Each year, I begin looking for moose to photograph in late May; however, it isn’t until early July that things really begin heating up.
Why late May? You may ask. That’s when I normally open my cabin for the summer in Red Feather Lakes. The moose begin coming down from the high country into the village, normally cows with their newborn calves but some young bulls too. And that is where it starts, me exploring the forests and lakes around the village, but it’s not a bonanza, yet.
Although the mountains are a great source of fun year round, for many, outdoor recreation season in the Colorado Rocky Mountains begins in early June when the schools let out and the weather improves. The real moose action begins in early July when the forest roads in the mountains are opened. A lot of the moose habitat in the mountains simply isn’t accessible due to snow and frozen lakes at the higher elevations. Often the forest service and county roads folks need to clean up the roads too, as the winters run long and the road conditions can be hazardous. They don’t want to allow access to the public until it’s safe.
The July 4th holiday is my kickoff for full tilt moose photography. With it comes swarms of humanity, even in the most remote areas of Northern Colorado. We have day trippers, hikers, campers, ATV riders, horse riders out of state tourists and later in the season, hunters to contend with. I’ve developed a tried and true avoidance strategy to get to and photograph moose. I don’t normally go up to moose country on weekends or holidays, as these are the most frantic days for human activity. The moose are out there in the wilderness all year long, but getting close to them requires relative calm and recreational weekend traffic makes it all the more difficult. The constant presence of vehicles on the mountain back roads drives the moose further away from the roads. I have to share the outdoors with everyone, but I keep it to a minimum by avoiding going out on weekends.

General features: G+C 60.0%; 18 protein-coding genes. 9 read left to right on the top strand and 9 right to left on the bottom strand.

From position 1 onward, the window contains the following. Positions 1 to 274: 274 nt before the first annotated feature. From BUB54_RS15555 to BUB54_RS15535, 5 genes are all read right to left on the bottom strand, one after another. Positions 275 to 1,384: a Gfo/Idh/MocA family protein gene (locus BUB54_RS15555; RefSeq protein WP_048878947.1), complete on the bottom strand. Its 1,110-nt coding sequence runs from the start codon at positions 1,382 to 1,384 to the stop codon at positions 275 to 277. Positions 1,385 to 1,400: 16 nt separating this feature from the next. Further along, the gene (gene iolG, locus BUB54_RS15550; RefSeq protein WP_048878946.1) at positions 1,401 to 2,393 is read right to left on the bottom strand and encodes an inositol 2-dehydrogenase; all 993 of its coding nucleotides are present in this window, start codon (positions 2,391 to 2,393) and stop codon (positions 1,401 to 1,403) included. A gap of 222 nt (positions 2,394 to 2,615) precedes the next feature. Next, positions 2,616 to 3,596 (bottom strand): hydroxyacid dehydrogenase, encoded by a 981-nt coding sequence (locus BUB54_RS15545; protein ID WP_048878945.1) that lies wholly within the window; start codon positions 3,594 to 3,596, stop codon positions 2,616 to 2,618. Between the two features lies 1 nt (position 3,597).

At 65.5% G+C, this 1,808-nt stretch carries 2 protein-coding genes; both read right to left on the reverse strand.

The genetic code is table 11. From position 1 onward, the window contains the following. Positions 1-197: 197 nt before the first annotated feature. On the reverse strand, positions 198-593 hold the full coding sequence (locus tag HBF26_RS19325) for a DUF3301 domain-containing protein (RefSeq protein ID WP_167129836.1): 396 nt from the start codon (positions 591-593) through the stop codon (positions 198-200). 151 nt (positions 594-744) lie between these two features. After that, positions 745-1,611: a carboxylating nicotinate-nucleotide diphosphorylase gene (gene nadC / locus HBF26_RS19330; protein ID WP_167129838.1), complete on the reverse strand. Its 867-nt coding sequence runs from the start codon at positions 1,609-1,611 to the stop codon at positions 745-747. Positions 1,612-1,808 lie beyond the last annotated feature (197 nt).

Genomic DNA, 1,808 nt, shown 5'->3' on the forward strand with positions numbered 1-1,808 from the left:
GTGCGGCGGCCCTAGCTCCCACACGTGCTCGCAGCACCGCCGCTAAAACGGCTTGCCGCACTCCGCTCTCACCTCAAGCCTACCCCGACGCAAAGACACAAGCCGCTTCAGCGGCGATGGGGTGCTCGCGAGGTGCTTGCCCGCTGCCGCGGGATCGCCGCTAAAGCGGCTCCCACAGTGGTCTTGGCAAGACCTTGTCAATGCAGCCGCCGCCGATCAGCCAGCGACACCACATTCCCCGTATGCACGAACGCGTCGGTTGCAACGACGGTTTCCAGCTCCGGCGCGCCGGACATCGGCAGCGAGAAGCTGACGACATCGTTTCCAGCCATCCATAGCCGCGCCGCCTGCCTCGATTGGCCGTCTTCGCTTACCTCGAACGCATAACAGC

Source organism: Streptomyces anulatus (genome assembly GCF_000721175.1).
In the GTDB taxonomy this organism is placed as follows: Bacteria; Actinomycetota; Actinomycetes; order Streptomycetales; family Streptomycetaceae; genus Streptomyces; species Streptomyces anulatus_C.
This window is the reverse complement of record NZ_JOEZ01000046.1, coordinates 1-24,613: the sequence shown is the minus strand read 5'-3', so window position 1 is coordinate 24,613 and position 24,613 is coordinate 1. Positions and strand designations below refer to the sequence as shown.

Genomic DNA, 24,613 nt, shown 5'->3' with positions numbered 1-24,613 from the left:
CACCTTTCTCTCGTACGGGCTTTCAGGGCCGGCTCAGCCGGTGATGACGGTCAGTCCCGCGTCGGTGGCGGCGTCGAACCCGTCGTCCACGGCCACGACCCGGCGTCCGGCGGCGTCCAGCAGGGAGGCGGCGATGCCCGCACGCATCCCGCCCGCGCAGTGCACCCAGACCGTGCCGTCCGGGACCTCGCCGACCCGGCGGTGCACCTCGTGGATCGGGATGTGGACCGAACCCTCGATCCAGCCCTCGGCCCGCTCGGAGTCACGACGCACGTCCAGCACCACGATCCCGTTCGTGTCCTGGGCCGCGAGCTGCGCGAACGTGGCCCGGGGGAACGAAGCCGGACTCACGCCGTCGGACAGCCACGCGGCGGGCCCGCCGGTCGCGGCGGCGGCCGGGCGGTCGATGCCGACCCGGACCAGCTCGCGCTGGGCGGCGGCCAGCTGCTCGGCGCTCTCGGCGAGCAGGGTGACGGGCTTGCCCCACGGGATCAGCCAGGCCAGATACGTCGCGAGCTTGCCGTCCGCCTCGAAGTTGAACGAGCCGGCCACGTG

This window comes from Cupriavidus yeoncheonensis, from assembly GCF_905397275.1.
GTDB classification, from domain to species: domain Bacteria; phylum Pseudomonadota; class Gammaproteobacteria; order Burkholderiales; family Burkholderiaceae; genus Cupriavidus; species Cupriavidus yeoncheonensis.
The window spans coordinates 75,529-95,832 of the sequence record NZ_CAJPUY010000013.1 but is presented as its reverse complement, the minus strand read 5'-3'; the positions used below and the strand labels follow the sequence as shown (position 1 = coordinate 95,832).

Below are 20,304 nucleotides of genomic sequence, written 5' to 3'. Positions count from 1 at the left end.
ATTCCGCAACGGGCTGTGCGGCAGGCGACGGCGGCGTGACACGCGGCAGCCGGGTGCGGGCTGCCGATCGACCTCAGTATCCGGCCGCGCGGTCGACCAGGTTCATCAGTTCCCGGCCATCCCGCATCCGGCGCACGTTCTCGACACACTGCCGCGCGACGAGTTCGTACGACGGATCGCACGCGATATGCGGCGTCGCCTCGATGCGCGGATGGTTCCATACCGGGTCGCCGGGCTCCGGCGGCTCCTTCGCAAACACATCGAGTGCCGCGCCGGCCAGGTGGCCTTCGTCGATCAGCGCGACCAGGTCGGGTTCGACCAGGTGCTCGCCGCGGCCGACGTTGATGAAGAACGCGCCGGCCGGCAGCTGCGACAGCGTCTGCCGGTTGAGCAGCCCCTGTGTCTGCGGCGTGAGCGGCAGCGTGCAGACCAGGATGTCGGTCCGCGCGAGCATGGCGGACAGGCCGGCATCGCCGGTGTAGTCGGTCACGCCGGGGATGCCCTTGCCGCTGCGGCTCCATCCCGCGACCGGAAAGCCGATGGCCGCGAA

Here it is the 4th of July and I deviated from my normal plans for the holiday weekend. We have friends and family spending the weekend with us in Red Feathers and one of my friends and I made the first official full on moose run of the summer amongst the swarms of humanity. The moose were there, as were the hikers, campers and tourists. Now, the crowds aren’t anything like what you might find in Ocean City, MD, or on the beaches of Florida, by our standards it’s pretty busy nonetheless.
Today’s photo was made early on Sunday morning, July 3rd. And as usual, there were a lot of people camping and hiking and the moose weren’t getting too close to the roads, so finding good photographs was a little more difficult. We found plenty of moose, but just couldn’t get them up close and personal.
So the moose season is now underway and I’ll be making more frequent trips during the week when all the day trippers are busy in their office cubicles. The moose look to be in great shape this year. They are in their normal locations. When it calms down from the holiday, I’m looking forward to seeing more of these majestic animals in the wilderness of Northern Colorado.